[0014] According to a further illustrative embodiment of the present invention, a metrology system comprises a measurement section configured to generate a signal indicative of a surface portion of a workpiece to be measured. Moreover, a resolution adjustment section is provided and is configured to control at least one system parameter to adjust a resolution of the system. A control unit is in communication with the measurement section and the resolution adjustment section, wherein the control unit is configured to select a plurality of parameter values to instruct the resolution adjustment section to set different resolutions and wherein the control unit is further configured to calculate a dimension of a feature formed in the surface portion on the basis of a measurement result for each of the different resolutions.

BRIEF DESCRIPTION OF THE DRAWINGS

[0015] The invention may be understood by reference to the following description taken in conjunction with the accompanying drawings, in which like reference numerals identify like elements, and in which:

[0016] FIG. 1 schematically depicts a metrology system including an SEM and a control unit in accordance with one illustrative embodiment of the present invention;

[0017] FIGS. 2a-2b schematically illustrate the effect of a defocused electron beam scanning across a device feature;

[0018] FIG. 3 is a graph illustrating a typical result obtained for a CD determination according to one illustrative embodiment;

[0019] FIG. 4 is a graph depicting measurement results that may be obtained with a non-optimized resolution finding algorithm; and

[0020] FIG. 5 schematically shows a further metrology system including an atomic force microscope (AFM) according to another illustrative embodiment of the present invention.

[0021] While the invention is susceptible to various modifications and alternative forms, specific embodiments thereof have been shown by way of example in the drawings and are herein described in detail. It should be understood, however, that the description herein of specific embodiments is not intended to limit the invention to the particular forms disclosed, but on the contrary, the intention is to cover all modifications, equivalents, and alternatives falling within the spirit and scope of the invention as defined by the appended claims.

DETAILED DESCRIPTION OF THE INVENTION

[0022] Illustrative embodiments of the invention are described below. In the interest of clarity, not all features of an actual implementation are described in this specification. It will of course be appreciated that in the development of any such actual embodiment, numerous implementation-specific decisions must be made to achieve the developers' specific goals, such as compliance with system-related and business-related constraints, which will vary from one implementation to another. Moreover, it will be appreciated that such a development effort might be complex and time-consuming, but would nevertheless be a routine undertaking for those of ordinary skill in the art having the benefit of this disclosure.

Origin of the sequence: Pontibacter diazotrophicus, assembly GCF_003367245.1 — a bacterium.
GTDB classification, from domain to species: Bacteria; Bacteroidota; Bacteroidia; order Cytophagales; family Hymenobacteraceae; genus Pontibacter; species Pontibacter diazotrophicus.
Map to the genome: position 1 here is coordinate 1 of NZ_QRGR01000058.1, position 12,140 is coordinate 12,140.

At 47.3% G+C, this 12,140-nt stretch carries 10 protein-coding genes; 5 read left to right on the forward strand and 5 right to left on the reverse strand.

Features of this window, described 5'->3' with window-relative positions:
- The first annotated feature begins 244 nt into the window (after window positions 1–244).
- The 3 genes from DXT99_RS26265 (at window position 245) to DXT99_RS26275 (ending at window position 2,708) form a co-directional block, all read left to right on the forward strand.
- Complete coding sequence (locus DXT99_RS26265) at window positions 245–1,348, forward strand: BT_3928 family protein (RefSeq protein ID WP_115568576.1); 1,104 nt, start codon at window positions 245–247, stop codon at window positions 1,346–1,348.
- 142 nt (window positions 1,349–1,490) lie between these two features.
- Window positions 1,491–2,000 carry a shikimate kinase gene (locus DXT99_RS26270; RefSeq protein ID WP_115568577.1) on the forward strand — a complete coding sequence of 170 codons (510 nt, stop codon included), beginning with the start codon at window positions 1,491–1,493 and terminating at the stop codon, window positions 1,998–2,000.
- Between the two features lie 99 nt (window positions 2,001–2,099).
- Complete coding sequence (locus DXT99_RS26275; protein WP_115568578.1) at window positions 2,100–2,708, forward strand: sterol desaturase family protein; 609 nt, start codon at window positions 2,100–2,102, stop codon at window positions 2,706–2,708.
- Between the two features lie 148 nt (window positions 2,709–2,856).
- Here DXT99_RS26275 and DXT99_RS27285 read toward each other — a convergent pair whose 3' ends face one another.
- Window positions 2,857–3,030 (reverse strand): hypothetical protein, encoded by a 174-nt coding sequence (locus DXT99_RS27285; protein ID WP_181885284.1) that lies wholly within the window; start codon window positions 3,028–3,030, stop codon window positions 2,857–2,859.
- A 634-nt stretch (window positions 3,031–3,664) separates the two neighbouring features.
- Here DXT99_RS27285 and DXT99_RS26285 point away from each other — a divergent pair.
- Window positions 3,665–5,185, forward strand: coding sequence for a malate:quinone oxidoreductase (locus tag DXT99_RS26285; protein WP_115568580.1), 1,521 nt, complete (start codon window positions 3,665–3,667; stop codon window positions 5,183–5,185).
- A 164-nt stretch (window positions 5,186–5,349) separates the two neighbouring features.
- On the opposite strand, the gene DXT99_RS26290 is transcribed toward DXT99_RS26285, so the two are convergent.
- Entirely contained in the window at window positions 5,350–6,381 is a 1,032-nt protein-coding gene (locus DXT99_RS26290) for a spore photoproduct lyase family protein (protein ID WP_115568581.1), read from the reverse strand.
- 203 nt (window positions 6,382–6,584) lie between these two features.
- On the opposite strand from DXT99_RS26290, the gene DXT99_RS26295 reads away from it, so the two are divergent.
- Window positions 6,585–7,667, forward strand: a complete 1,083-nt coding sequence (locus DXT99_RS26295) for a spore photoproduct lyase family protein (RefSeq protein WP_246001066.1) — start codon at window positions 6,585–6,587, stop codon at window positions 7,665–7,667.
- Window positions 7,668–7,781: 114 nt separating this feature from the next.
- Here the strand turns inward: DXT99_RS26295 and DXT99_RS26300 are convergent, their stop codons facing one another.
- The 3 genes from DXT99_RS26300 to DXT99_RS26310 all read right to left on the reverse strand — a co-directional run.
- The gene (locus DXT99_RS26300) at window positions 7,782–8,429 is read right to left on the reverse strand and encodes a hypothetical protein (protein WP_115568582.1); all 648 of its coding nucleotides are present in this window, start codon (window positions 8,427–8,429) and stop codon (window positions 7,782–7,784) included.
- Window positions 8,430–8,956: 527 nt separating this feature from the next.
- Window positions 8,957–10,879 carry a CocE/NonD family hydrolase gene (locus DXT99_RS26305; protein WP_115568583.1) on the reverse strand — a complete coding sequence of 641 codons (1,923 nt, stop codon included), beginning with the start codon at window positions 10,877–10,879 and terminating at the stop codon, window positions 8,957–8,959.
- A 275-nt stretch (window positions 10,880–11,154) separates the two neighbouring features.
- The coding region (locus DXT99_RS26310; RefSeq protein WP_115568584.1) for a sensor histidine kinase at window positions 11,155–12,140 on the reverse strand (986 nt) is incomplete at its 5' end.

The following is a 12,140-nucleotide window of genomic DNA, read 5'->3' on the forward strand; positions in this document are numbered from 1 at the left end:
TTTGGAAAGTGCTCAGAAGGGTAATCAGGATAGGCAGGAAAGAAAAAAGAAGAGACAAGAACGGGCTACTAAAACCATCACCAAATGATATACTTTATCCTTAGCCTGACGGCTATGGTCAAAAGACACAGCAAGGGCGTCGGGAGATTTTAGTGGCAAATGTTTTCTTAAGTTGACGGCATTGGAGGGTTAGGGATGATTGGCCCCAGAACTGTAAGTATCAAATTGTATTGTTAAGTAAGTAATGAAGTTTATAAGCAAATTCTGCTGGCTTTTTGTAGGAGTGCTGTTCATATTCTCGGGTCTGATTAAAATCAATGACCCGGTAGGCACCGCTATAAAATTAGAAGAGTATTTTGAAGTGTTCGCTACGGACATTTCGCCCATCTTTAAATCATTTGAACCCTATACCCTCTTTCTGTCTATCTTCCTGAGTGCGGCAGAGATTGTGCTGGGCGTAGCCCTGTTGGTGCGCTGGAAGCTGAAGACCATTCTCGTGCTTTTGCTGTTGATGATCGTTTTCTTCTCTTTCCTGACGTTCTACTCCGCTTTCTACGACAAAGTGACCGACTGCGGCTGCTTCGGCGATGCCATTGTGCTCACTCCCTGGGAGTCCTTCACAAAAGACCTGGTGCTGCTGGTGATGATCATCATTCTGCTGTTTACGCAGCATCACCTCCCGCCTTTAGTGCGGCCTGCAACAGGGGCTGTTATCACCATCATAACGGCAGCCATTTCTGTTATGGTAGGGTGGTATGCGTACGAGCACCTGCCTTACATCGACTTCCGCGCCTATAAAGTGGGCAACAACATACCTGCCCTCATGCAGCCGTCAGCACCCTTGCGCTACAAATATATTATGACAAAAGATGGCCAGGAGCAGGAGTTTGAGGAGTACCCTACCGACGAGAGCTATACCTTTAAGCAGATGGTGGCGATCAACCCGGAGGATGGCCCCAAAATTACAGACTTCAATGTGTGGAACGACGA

[0023] The present invention will now be described with reference to the attached figures. Although the various regions and structures of a semiconductor device are depicted in the drawings as having very precise, sharp configurations and profiles, those skilled in the art recognize that, in reality, these regions and structures are not as precise as indicated in the drawings. Additionally, the relative sizes of the various features and doped regions depicted in the drawings may be exaggerated or reduced as compared to the size of those features or regions on fabricated devices. Nevertheless, the attached drawings are included to describe and explain illustrative examples of the present invention. The words and phrases used herein should be understood and interpreted to have a meaning consistent with the understanding of those words and phrases by those skilled in the relevant art. No special definition of a term or phrase, i.e., a definition that is different from the ordinary and customary meaning as understood by those skilled in the art, is intended to be implied by consistent usage of the term or phrase herein. To the extent that a term or phrase is intended to have a special meaning, i.e., a meaning other than that understood by skilled artisans, such a special definition will be expressly set forth in the specification in a definitional manner that directly and unequivocally provides the special definition for the term or phrase.

[0024] As previously noted, decreasing feature sizes and economic demands require manufacturers of microstructures to employ metrology systems for CD measurements ensuring accurate measurement results while providing a high throughput. Automated metrology tools for non-destructive CD measurements may represent extremely complex and expensive tools in a process line, wherein the required process margins are nevertheless very difficult to be met, especially when taking future device generations into consideration. The present invention, therefore, provides for significantly improving measurement accuracy, and thus device utilization, for current and future generations of microstructures by reducing the influence of automated resolution-finding algorithms.